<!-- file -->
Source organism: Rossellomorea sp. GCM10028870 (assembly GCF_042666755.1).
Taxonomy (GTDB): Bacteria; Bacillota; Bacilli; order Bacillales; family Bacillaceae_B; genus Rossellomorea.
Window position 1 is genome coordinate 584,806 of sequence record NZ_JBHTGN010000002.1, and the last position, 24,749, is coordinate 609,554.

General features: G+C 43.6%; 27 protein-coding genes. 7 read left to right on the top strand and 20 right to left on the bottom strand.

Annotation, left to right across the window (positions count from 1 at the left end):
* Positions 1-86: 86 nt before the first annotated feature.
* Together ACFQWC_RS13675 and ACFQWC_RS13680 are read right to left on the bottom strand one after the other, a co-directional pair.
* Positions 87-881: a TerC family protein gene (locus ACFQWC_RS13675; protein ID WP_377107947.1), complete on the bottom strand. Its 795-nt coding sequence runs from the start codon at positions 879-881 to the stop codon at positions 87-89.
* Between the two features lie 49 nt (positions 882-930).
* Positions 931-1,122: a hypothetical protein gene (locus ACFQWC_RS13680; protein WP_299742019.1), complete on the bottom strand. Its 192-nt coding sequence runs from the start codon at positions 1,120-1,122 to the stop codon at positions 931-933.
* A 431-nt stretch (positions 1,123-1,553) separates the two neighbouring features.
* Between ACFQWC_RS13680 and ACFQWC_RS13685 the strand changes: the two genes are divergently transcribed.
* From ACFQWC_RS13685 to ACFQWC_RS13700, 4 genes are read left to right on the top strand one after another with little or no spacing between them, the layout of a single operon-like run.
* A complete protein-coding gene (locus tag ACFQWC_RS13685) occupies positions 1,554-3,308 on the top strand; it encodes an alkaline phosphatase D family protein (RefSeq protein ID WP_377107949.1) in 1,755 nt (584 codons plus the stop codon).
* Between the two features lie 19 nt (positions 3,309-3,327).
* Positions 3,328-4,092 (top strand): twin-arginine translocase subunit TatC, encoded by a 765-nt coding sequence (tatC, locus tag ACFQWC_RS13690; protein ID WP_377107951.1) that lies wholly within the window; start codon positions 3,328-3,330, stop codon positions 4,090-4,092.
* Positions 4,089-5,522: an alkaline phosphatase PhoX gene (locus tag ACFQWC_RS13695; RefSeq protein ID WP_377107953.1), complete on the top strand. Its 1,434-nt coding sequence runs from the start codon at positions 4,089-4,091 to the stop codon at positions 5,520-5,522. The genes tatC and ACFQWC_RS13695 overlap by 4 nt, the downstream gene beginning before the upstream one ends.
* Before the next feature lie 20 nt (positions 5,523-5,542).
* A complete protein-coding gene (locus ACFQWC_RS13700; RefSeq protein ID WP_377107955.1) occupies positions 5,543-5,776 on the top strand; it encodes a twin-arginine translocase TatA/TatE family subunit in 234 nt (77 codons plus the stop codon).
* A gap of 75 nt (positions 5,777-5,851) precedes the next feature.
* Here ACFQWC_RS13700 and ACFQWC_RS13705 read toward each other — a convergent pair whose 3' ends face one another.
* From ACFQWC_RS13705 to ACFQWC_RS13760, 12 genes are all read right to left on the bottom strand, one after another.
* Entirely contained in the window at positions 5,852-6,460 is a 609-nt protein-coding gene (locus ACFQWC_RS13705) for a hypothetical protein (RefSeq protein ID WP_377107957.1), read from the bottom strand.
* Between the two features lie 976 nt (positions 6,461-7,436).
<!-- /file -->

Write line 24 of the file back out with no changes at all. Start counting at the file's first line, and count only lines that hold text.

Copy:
* Between the two features lie 976 nt (positions 6,461-7,436).